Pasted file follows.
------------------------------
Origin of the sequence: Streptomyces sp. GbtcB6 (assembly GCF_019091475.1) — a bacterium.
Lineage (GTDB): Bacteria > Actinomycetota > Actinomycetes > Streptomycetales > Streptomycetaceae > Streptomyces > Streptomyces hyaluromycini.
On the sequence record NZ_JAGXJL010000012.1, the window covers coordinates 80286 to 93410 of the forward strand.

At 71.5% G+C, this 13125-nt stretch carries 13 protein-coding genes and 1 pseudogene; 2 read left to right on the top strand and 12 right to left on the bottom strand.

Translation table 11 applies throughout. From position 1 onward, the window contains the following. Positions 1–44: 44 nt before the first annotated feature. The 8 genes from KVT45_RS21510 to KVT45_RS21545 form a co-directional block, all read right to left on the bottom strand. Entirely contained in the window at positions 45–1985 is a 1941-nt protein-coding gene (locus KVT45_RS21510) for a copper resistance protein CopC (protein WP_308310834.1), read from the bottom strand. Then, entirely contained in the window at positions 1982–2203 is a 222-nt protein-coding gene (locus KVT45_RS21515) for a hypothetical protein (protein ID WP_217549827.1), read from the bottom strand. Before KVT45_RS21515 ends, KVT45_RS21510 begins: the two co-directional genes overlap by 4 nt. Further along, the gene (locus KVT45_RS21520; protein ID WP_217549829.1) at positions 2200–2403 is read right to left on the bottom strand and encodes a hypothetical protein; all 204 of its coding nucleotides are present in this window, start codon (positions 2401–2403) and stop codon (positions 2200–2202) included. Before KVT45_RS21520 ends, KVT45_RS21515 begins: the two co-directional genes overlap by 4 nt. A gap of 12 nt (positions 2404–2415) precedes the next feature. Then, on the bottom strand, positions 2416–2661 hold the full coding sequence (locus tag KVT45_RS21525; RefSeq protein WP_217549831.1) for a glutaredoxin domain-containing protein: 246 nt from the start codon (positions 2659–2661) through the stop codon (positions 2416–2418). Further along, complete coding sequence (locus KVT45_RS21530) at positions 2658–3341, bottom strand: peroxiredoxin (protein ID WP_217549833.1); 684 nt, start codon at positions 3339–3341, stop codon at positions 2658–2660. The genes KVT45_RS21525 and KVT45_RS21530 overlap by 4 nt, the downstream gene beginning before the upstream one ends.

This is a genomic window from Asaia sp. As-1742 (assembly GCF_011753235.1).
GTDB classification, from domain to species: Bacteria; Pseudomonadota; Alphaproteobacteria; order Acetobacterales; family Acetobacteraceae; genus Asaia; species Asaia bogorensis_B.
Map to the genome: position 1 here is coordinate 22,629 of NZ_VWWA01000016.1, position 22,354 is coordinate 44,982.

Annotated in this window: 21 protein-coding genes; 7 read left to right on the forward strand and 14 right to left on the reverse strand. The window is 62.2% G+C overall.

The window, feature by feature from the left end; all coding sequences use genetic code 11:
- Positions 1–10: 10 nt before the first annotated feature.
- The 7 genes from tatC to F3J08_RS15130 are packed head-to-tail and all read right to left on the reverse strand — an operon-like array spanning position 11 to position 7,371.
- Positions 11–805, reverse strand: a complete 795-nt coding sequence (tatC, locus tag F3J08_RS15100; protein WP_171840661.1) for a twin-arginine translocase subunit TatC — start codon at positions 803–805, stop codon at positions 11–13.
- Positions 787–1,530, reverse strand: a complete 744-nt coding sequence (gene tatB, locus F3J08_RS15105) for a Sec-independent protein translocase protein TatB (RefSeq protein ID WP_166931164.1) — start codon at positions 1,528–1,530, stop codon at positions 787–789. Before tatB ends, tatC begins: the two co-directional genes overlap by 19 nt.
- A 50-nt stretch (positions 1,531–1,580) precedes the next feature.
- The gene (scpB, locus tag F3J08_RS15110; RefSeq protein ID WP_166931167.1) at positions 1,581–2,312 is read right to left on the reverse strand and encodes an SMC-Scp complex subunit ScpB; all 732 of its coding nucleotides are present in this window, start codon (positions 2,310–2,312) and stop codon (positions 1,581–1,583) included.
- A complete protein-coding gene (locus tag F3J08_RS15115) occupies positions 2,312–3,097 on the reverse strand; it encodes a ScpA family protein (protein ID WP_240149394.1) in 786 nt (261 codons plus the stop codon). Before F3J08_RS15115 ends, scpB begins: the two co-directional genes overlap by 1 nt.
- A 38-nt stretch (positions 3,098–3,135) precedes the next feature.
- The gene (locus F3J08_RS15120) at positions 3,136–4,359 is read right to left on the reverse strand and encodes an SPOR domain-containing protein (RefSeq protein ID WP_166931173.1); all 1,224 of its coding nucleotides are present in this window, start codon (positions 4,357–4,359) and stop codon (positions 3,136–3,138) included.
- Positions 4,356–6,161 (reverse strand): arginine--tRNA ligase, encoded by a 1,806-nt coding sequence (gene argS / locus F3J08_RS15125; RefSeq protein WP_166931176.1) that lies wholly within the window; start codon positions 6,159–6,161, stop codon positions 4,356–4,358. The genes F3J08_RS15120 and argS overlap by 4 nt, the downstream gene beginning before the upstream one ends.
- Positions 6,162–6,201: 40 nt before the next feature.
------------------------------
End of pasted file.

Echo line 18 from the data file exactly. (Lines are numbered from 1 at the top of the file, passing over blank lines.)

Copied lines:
- A 38-nt stretch (positions 3,098–3,135) precedes the next feature.